Keywords and Identifiers in C

Keywords and Identifiers are very confusing for few. Sometimes if you've tried adding a variable name like, "int default" . After compiling the problem, you'll face errors. The reason being the usage of a reserved word, in the above example, "default". Still foggy?

Keywords and Identifiers in C

No more puns; lets follow up whats coming up.

Keywords and Identifiers

1. Keywords and Identifiers

Keywords are special terms reserved for a special purpose in a language, which cannot be used as variable names. Both Keywords and Identifiers are reserved by the language for special use. All keyword must be written in lower case alphabets. There are 32 keywords in C language. Here are few keywords given below.

auto break case char const continue default do double else enum extern float for goto if int long register return short signed sizeof static struct switch typedef union unsigned void volatile while

Identifier on the other hand is a fancy term used to mean "name". In C, identifiers are used to refer a number of things: like referring them as name of variables and functions.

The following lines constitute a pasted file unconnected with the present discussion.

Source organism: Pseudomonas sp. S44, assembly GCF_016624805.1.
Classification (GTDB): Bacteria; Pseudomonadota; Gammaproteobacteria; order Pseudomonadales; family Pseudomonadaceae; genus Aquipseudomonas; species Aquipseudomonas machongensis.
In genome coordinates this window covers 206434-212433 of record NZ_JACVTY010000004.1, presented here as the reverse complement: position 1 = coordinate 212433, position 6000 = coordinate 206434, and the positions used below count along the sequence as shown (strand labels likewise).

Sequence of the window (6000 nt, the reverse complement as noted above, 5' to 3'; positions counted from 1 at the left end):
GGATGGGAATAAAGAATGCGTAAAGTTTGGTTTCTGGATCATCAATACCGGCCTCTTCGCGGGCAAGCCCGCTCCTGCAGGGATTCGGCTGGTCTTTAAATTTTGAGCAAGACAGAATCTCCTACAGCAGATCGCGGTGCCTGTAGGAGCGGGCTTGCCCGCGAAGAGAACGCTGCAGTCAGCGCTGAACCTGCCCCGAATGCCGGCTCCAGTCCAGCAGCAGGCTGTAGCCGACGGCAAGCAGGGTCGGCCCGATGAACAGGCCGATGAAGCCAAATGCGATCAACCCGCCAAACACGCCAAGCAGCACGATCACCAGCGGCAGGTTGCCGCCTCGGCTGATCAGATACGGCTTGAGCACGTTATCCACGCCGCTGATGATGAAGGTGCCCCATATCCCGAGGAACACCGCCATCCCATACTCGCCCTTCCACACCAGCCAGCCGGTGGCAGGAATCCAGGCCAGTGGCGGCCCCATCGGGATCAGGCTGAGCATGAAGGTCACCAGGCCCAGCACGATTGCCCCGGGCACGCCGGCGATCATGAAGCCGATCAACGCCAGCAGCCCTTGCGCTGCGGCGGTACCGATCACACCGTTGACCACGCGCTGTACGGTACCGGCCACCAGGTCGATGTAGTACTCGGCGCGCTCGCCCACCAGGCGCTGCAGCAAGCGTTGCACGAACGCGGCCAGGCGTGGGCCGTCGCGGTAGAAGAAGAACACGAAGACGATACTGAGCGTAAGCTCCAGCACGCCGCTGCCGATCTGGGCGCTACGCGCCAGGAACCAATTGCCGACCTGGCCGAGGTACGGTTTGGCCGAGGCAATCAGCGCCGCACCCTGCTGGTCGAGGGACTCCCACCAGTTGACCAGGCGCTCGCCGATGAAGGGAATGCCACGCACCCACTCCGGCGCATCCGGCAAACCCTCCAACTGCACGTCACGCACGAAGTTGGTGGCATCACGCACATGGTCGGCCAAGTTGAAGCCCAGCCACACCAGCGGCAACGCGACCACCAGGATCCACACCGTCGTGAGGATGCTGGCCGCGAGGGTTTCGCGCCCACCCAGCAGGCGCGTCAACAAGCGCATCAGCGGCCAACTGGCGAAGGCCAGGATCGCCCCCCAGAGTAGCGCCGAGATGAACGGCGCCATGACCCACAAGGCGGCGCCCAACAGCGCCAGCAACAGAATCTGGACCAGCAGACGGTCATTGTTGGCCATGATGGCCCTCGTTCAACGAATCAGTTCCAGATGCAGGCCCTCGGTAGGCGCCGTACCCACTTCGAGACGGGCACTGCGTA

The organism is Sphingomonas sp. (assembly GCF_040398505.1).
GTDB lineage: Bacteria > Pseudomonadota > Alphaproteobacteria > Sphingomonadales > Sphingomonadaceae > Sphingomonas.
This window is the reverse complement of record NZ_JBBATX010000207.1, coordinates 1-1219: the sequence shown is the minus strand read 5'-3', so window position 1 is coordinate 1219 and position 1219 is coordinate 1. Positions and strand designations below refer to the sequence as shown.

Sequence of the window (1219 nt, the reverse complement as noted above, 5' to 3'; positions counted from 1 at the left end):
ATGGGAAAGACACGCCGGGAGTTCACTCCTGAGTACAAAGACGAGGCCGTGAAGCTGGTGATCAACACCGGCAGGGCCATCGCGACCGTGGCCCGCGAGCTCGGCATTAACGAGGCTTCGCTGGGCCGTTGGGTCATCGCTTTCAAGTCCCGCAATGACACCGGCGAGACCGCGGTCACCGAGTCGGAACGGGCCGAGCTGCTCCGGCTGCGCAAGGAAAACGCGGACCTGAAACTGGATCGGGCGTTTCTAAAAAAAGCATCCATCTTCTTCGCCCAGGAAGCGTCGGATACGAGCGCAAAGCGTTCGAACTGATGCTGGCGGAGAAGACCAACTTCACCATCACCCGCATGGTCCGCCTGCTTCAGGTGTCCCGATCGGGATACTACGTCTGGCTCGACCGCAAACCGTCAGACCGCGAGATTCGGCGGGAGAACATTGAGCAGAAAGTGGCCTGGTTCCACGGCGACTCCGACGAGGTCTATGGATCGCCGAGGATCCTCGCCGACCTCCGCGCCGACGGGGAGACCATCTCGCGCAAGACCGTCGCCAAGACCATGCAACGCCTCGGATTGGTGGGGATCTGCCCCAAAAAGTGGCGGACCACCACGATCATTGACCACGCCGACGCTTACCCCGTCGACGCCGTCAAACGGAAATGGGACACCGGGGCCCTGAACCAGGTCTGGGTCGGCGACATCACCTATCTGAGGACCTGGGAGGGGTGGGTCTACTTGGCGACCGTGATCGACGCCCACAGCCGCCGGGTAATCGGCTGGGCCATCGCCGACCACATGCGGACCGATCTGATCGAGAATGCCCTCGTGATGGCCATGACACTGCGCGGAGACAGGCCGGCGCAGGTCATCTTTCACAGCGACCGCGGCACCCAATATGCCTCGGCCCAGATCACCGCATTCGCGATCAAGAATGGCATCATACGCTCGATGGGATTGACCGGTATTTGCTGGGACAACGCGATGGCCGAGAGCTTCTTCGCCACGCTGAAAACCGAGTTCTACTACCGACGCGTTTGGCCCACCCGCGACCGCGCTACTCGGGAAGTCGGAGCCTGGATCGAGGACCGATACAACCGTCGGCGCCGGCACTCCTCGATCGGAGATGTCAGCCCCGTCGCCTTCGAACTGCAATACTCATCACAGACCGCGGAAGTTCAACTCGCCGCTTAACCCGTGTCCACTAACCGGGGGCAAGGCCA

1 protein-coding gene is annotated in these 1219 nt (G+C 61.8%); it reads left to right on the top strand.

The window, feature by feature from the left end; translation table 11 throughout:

2. Character Sets of C

The characters used in C language are broadly classified as follows:


Upper Case Letters: A B C ... Z

Lower Case Letters: a b c ... z

C accepts both upper as well as lower case of alphabets.


0 1 2 3 4 5 6 7 8 9

Special Characters

, < > . _ ( ) ; $ : % [ ] # ? ' & { } " ^ ! * / | - \ ~ +

Blank Space Characters, New Line, Horizontal tab, Carriage Return, etc.

Rules for Writing Keywords

Consider an example:

int side;

Here, int is a keyword which indicates side is a variable of data type Integer.

So here comes first rule:

You cannot use any valid keyword as an identifier.

Since these are case sensitive so, be careful while writing them, i.e. write them in lower case letters.

Rules for writing Identifiers:

A valid identifier can have letters (both uppercase and lowercase letters), digits and underscores.
The first letter of an identifier should be either a letter or an underscore. However, it is discouraged to start an identifier name with an underscore.
There is no rule on length of an identifier. However, the first 31 characters of identifiers are discriminated by the compiler.

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